A large part of these displaced people left their areas of residence, either as a result of attacks by government forces, as in Homs and Hama, or as part of settlements whereby their areas were handed over to government forces in return for securing their departure to northwestern Syria, as in many areas in rural Damascus such as Ghouta, Darayya, and Qalamoun, or to the south in Daraa and its countryside. .

Abu Yasser, who fled with his son to the town of Atmeh, rejects the Arab move to open up to Damascus, and says that they have been besieged in the town of Darayya for years, and have provided many dead, wounded, and detainees, and rejected all calls for reconciliation at that time, wondering how they will take this step today while they are in the north?! Stressing that most of them refuse to return until the regime is completely overthrown.

Many areas that witnessed battles, such as the case of Darayya, require almost complete reconstruction, which requires tens of billions of dollars, something that Damascus relies on the Arab Gulf states to extend a helping hand in, despite the US sanctions that prevent this within what is known as the “Caesar” law.


Turkey-loyal factions affiliated with the so-called National Army and the Hayat Tahrir al-Sham organization control the areas that are still outside the authority of Damascus in Idlib governorate and the northern and western countryside of Aleppo.

In conjunction with the Arab openness to Damascus, the Syrian-Turkish relations witnessed remarkable progress during the past months under Russian and Iranian auspices. Those controlled by factions linked to Turkey, or those run by Hayat Tahrir al-Sham, the organization known as Jabhat al-Nusra previously.

Janblat Shekai, editor-in-chief of the semi-official Syrian newspaper Al-Watan, says that Hayat Tahrir al-Sham’s absolute control over the city of Idlib and most of its countryside and some areas of Hama and Lattakia countryside may constitute a double-edged sword, as the control of the region by one organization may allow easier negotiation with it instead of negotiating with dozens. The factions, and therefore an agreement can be reached with it, whatever the type of this agreement, and the second option is if it does not accept the entry into the terms of the settlement and the normalization process that is being studied and negotiated between Syria and Turkey under Russian and Iranian auspices, then the military confrontation is the last option, and certainly this organization will not find any sympathy International with him as a terrorist classifier.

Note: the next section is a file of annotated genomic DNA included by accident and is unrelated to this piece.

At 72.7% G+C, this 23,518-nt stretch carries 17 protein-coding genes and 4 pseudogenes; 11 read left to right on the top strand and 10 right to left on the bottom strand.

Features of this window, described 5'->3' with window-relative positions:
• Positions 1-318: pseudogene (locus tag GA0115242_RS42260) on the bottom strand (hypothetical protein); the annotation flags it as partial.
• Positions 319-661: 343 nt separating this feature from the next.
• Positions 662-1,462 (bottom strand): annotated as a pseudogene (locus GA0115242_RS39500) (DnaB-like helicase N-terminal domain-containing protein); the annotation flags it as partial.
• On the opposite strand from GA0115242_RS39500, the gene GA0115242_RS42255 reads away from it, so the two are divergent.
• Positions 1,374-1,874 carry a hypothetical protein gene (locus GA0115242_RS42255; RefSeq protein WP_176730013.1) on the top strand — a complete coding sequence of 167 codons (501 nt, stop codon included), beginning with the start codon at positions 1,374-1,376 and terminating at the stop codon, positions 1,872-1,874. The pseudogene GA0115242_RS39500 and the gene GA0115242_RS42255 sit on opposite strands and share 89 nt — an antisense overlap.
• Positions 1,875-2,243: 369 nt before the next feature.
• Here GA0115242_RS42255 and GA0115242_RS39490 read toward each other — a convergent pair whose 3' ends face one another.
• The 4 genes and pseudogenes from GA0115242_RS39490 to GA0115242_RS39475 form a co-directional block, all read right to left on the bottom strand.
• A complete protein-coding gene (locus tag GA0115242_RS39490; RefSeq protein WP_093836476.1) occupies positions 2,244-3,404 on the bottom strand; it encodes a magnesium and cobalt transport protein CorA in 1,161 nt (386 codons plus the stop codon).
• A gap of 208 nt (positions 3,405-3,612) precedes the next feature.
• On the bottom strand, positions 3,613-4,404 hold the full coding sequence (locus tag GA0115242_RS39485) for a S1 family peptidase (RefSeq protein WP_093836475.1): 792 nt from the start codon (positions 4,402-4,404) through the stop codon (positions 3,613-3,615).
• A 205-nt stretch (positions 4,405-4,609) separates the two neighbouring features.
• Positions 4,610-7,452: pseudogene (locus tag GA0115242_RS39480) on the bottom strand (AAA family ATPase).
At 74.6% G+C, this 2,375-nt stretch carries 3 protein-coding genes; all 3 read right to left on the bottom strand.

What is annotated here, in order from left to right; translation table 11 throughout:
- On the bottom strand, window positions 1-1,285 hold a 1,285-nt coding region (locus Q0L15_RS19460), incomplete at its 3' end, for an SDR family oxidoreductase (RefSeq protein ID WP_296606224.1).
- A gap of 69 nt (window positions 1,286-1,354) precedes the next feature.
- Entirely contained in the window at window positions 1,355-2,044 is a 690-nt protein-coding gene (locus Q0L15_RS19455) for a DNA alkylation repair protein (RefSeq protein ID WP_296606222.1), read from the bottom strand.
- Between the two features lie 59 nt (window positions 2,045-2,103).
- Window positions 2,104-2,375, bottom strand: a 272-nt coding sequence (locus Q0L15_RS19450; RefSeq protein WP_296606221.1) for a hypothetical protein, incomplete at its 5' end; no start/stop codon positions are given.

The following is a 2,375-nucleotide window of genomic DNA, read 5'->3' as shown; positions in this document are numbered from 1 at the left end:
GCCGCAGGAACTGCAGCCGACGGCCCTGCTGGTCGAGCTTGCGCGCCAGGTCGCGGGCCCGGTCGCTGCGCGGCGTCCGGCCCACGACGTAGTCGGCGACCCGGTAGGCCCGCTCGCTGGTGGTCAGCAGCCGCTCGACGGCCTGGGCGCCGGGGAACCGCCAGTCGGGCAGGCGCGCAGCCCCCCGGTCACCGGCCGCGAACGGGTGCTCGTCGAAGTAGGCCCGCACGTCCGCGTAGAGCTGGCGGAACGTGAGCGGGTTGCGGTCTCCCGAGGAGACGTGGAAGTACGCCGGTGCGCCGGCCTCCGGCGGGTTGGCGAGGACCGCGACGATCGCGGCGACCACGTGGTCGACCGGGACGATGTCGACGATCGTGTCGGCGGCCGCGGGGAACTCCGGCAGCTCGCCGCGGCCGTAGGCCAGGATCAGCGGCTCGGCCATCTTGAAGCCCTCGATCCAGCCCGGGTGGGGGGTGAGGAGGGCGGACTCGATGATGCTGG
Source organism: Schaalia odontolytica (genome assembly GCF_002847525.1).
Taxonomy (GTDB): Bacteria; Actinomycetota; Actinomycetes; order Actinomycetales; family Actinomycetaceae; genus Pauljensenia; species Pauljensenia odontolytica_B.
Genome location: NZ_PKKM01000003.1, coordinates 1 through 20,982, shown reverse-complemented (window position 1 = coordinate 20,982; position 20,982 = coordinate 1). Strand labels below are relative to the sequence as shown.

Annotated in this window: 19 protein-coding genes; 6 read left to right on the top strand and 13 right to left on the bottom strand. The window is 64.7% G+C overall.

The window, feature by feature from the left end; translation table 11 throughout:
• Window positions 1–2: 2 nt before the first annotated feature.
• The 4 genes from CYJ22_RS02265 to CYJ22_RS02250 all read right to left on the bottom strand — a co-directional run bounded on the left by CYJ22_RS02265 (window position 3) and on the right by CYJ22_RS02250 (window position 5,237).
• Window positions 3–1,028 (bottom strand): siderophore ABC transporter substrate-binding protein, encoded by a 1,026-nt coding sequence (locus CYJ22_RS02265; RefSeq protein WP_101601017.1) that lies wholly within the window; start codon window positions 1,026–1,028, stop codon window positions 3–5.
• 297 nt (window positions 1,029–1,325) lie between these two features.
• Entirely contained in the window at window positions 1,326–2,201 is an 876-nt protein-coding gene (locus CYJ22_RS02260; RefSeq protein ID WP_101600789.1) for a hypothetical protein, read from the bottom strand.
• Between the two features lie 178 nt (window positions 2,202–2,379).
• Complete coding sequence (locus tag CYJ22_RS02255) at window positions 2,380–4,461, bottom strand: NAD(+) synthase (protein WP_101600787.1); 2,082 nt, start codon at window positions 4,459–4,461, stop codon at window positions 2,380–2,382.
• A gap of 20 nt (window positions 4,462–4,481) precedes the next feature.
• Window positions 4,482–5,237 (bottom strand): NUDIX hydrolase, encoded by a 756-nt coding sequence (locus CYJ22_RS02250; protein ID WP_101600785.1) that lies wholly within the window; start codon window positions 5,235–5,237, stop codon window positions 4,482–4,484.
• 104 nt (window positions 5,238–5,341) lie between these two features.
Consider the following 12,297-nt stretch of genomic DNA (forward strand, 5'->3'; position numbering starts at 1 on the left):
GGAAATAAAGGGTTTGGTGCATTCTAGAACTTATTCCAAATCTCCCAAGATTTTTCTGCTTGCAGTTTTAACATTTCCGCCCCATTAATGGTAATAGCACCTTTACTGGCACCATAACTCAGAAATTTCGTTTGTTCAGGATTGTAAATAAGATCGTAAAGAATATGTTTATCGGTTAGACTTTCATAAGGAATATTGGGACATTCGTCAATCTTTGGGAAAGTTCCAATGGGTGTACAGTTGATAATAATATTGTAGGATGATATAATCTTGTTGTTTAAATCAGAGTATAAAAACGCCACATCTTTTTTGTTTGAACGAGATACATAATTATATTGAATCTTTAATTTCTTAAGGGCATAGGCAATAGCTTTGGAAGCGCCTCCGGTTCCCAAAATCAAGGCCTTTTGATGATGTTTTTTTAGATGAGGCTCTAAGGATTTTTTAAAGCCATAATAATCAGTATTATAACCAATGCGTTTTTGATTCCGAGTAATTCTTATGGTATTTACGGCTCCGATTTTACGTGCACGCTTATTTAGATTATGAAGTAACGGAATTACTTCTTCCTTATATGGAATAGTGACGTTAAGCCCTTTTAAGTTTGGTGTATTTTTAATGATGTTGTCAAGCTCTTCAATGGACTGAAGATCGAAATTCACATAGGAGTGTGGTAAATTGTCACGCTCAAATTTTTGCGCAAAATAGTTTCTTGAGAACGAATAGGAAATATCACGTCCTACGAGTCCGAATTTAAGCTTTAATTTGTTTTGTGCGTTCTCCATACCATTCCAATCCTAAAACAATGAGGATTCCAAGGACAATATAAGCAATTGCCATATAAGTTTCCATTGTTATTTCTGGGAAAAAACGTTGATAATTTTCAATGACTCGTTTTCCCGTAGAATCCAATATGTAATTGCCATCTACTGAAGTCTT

People hold opposition banners and flags during a demonstration marking the 10th anniversary of the start of the Syrian conflict in opposition-held Idlib

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It is expected that the negotiation between these parties will also include a settlement of the status of the areas controlled by the Kurdish-majority Syrian Democratic Forces, east of the Euphrates, where there are still some American bases that host about a thousand fighters.

Turkey considers the Kurdish protection units that control the Syrian Democratic Forces an extension of the terrorist-classified Kurdistan Workers’ Party (PKK), and it launched attacks against it in October 2019, and took control of a border strip extending from the city of Ras al-Ain to the city of Tal Abyad, forcing the Kurds to arrange the deployment of forces government forces in some towns and border areas, with Russian mediation and guarantees, to stop the attack.

Despite the increase in indications that the Syrian catastrophe, which claimed the lives of hundreds of thousands of dead, wounded, and disappeared detainees, and displaced millions internally and externally, the pending files with their internal, regional and international complications still need a lot of effort and time to arrange exits for them, but mostly under the roof of the president Bashar al-Assad until further notice.